Contributed by Amanda Biondolino, April 4, 2017
The “Cat’s Paw Theory” in discrimination cases is based upon a fable in which a clever monkey tricks an unwitting cat to pull chestnuts from a fire, so that the monkey can make off with the chestnuts without burning himself. Courts have applied the “cat’s paw theory” to hold employers liable for discrimination where the decision maker was not biased or based the decision on discriminatory animus, but was influenced by a supervisor or co-worker who was biased or took actions based on discriminatory intent. Just as the unsuspecting cat is left nursing his burnt paws in the fable, an employer can be left nursing its bottom line, having incurred legal liability after being duped into doing someone else’s dirty work.
In Fisher v. Lufkin Indus., Inc., No. 15-40428, 2017 WL 562444 (5th Cir. 2017), the U.S. Court of Appeals for the Fifth Circuit recently applied the “Cat’s Paw Theory” to revive an employee’s retaliation claim, finding the employer violated federal law when it fired the employee for selling pornographic DVDs on company time. How is it possible that an employer can face legal liability for terminating an employee who undoubtedly engaged in offensive conduct? The answer – the black employee was protected from unlawful retaliation for having complained a month prior that he was subjected to race discrimination by a white supervisor who called him “boy”, and the DVD sales were uncovered during a sting operation hatched by a disgruntled co-worker and supervisor who were upset with the employee for complaining about discrimination.
Spurned advances, differing politics, racial prejudices – the workplace is rife with potential powder kegs of animosity that make it difficult to know if your employees are legitimately bringing issues to your attention, or deliberately trying to sabotage a co-worker. Thus, when a company or HR department learns of a work rule violation, especially when it involves an employee who has made a complaint of discrimination, instead of immediately enforcing the rules and disciplining or terminating an employee, HR should make sure to conduct its own independent investigation or review of the alleged work rule violation. The reason for this is that an independent investigation or review can break the causal connection between the protected activity and the adverse employment action that allows the “cat’s paw theory” to be applied.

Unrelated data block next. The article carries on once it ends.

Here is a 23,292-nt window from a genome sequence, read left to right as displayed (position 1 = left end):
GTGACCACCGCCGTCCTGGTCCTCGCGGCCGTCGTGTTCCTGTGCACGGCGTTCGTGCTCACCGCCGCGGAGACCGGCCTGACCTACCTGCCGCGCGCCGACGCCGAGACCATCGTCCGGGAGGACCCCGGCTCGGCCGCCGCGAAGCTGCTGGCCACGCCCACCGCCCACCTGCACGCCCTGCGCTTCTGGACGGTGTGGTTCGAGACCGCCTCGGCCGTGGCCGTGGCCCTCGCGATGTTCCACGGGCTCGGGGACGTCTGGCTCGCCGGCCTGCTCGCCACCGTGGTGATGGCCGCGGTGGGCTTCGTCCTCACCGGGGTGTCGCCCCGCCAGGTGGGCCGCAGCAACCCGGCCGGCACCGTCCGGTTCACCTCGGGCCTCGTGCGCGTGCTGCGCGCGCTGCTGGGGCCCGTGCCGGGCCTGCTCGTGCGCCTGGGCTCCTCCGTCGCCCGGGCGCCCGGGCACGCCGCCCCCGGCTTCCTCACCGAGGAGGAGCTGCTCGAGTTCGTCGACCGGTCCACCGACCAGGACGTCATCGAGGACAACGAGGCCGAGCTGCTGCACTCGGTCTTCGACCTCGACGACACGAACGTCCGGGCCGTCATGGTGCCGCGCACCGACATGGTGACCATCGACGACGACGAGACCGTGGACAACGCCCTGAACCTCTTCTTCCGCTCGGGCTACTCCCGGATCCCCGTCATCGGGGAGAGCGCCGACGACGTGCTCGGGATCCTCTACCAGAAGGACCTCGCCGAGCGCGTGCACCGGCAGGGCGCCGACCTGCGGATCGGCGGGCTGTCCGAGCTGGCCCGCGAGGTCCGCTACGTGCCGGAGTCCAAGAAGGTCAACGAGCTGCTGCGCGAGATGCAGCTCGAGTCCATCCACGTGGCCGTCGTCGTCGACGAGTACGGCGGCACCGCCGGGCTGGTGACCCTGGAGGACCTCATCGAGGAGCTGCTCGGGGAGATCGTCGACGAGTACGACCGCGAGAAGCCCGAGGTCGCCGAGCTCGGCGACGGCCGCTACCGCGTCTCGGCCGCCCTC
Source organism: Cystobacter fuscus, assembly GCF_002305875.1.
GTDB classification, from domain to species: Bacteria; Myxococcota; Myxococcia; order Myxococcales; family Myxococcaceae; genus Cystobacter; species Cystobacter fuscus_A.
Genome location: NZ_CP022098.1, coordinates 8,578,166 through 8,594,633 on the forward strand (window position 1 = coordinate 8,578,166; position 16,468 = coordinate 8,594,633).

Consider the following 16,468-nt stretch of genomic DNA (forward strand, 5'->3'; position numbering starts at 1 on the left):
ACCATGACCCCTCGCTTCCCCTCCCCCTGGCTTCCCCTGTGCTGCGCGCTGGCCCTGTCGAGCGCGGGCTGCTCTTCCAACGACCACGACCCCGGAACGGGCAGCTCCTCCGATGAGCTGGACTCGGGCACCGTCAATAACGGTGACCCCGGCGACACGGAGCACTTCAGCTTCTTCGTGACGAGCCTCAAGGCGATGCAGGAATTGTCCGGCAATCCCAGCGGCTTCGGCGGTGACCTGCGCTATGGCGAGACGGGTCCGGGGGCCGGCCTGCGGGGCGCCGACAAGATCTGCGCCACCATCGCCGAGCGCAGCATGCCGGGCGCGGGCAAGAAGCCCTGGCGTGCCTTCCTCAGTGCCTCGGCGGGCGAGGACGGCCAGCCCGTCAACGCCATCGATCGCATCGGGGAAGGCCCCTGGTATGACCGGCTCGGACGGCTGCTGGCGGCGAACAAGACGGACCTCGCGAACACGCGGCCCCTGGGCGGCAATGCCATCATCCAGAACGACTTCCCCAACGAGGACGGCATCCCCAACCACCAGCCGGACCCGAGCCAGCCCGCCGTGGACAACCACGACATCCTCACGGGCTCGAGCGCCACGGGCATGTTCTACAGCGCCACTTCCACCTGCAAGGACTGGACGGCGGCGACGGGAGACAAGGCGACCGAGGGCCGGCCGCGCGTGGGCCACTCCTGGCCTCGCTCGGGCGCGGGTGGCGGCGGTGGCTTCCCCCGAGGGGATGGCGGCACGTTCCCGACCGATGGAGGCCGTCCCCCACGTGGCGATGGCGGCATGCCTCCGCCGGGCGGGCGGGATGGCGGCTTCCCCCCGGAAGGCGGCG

In the Fisher case, the court held the ad-hoc investigation was carried out by a biased co-worker and supervisor, and was undoubtedly motivated by a retaliatory animus. A prudent employer would not have been so quick to act on the findings of this sting operation, but would have stepped back and “investigated the investigation.” If it had done so, it would have likely discovered that ulterior motives were at play. In the Fisher case, because the investigation would not have taken place but for the co-worker and supervisors’ desire to retaliate against the complaining employee, the investigative findings that could otherwise have justified termination were “inextricably tied” to the retaliatory animus, and were off limits to the employer.
What if the other employees did not undertake a sting operation, but simply “tipped-off” HR as to the complaining employee’s nefarious conduct? Can HR undertake an investigation and discipline its employee if needed, or does the employee’s complaint of discrimination, regardless of merit, forever protect him or her from any adverse actions? The answer is that an employer must be allowed to even handedly enforce its work rules. As such, an employer should always conduct an independent investigation with neutral investigators entirely separate and distinct from any taint of the initial protected activity. Otherwise, you may just get burned.